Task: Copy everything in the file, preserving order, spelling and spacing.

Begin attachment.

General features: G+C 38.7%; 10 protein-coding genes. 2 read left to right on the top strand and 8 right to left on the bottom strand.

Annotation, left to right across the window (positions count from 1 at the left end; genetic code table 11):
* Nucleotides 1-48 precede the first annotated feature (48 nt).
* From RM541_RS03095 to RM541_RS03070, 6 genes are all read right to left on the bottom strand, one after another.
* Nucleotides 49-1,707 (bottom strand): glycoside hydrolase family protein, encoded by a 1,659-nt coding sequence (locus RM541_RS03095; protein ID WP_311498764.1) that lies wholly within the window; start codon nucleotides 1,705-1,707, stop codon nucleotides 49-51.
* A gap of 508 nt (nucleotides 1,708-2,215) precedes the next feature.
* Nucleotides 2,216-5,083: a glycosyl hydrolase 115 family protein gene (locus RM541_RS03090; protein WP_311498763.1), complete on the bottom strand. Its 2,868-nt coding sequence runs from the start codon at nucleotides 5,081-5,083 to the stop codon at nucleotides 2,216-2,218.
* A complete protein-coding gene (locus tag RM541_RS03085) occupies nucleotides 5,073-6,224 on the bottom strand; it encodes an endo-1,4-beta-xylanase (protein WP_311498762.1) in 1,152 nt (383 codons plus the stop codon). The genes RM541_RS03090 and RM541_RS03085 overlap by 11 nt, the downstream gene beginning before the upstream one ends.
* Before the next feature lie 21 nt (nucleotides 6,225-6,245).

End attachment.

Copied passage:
General features: G+C 38.7%; 10 protein-coding genes. 2 read left to right on the top strand and 8 right to left on the bottom strand.

Annotation, left to right across the window (positions count from 1 at the left end; genetic code table 11):
* Nucleotides 1-48 precede the first annotated feature (48 nt).
* From RM541_RS03095 to RM541_RS03070, 6 genes are all read right to left on the bottom strand, one after another.
* Nucleotides 49-1,707 (bottom strand): glycoside hydrolase family protein, encoded by a 1,659-nt coding sequence (locus RM541_RS03095; protein ID WP_311498764.1) that lies wholly within the window; start codon nucleotides 1,705-1,707, stop codon nucleotides 49-51.
* A gap of 508 nt (nucleotides 1,708-2,215) precedes the next feature.
* Nucleotides 2,216-5,083: a glycosyl hydrolase 115 family protein gene (locus RM541_RS03090; protein WP_311498763.1), complete on the bottom strand. Its 2,868-nt coding sequence runs from the start codon at nucleotides 5,081-5,083 to the stop codon at nucleotides 2,216-2,218.
* A complete protein-coding gene (locus tag RM541_RS03085) occupies nucleotides 5,073-6,224 on the bottom strand; it encodes an endo-1,4-beta-xylanase (protein WP_311498762.1) in 1,152 nt (383 codons plus the stop codon). The genes RM541_RS03090 and RM541_RS03085 overlap by 11 nt, the downstream gene beginning before the upstream one ends.
* Before the next feature lie 21 nt (nucleotides 6,225-6,245).